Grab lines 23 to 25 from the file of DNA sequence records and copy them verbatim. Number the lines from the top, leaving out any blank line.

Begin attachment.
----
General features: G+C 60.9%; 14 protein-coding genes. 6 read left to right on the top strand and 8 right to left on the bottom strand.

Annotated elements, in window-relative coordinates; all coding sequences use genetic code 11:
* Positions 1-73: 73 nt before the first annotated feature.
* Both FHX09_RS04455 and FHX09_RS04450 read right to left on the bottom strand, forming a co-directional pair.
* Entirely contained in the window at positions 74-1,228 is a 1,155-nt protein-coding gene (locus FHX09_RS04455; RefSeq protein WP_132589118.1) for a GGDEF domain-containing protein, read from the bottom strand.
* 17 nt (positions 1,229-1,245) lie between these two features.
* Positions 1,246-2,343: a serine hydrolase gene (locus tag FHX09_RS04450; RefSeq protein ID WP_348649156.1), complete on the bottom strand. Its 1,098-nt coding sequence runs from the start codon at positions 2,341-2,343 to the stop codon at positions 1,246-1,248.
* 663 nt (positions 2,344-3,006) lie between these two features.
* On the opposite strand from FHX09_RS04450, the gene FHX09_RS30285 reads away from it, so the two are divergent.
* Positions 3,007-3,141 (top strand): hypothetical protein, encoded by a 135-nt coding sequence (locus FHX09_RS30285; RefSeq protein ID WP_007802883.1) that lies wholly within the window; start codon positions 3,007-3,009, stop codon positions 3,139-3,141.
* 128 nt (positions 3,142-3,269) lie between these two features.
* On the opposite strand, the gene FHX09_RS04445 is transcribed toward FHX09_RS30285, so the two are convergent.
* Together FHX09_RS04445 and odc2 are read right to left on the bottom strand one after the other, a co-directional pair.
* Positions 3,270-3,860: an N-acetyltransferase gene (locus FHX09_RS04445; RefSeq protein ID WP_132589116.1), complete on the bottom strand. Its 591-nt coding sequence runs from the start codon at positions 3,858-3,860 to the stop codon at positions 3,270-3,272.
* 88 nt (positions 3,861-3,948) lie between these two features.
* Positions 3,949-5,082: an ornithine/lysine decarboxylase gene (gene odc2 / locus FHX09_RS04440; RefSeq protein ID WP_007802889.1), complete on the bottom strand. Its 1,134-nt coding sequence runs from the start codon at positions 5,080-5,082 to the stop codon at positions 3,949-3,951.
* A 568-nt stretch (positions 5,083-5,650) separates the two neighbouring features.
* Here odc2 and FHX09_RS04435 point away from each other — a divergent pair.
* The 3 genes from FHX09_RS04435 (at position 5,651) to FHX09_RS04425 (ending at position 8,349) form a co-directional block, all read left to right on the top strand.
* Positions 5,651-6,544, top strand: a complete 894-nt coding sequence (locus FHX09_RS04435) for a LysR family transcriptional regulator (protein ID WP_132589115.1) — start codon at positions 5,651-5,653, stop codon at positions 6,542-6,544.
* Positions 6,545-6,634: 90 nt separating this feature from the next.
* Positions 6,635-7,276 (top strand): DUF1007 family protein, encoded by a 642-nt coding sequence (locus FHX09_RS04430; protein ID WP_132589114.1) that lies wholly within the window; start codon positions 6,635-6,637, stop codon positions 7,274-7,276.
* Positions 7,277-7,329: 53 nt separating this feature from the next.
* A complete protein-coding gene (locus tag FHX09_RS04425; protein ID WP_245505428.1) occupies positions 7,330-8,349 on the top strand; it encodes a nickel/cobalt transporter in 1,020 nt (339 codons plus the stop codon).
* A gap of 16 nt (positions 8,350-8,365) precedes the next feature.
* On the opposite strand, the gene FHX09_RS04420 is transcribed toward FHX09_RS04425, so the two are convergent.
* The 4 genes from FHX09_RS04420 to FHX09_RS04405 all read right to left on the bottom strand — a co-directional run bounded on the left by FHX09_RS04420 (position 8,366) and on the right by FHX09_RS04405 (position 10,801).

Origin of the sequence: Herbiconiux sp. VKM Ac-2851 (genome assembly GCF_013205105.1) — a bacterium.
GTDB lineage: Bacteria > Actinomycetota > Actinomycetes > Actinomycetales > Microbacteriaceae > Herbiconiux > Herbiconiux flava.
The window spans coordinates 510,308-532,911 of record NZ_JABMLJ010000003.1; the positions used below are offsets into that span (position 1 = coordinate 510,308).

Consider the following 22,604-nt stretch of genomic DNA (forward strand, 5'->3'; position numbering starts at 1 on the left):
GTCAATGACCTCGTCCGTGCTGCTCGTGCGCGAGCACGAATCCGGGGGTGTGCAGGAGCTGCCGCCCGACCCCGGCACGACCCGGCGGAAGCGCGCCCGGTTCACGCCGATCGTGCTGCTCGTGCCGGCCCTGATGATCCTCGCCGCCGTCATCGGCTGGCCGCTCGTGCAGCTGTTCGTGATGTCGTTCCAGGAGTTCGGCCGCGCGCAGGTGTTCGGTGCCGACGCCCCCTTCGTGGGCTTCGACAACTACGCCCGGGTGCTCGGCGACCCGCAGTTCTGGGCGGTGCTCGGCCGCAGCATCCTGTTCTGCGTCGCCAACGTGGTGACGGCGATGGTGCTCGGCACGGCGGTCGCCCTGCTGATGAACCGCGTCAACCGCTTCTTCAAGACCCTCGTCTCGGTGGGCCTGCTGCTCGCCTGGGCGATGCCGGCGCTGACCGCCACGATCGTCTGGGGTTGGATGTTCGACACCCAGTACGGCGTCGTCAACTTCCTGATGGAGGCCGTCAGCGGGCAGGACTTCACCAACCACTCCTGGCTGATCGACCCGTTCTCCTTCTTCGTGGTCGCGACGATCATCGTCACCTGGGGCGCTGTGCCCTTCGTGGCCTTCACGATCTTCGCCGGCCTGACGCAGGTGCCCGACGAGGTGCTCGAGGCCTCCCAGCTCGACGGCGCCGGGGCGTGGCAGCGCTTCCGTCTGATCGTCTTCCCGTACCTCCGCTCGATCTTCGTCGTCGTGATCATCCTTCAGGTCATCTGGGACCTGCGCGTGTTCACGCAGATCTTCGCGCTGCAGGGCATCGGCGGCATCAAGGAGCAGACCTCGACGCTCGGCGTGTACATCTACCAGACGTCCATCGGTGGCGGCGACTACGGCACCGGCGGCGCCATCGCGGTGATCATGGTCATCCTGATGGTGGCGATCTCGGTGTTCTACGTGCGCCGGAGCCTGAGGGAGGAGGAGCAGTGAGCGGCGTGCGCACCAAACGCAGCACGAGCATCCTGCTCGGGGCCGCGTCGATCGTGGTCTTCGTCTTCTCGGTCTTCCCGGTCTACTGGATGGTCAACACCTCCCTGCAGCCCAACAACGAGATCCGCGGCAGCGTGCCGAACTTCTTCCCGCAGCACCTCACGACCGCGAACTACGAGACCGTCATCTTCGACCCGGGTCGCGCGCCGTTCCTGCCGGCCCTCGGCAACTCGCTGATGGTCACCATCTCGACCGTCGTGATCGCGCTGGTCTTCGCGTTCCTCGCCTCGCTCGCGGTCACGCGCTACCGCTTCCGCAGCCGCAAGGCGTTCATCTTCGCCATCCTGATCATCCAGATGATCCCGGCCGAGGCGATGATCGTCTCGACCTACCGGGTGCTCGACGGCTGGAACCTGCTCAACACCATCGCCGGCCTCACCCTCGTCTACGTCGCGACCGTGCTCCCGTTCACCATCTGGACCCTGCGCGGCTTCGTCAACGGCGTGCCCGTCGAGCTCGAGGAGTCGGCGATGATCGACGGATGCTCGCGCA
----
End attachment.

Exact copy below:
* Positions 7,277-7,329: 53 nt separating this feature from the next.
* A complete protein-coding gene (locus tag FHX09_RS04425; protein ID WP_245505428.1) occupies positions 7,330-8,349 on the top strand; it encodes a nickel/cobalt transporter in 1,020 nt (339 codons plus the stop codon).
* A gap of 16 nt (positions 8,350-8,365) precedes the next feature.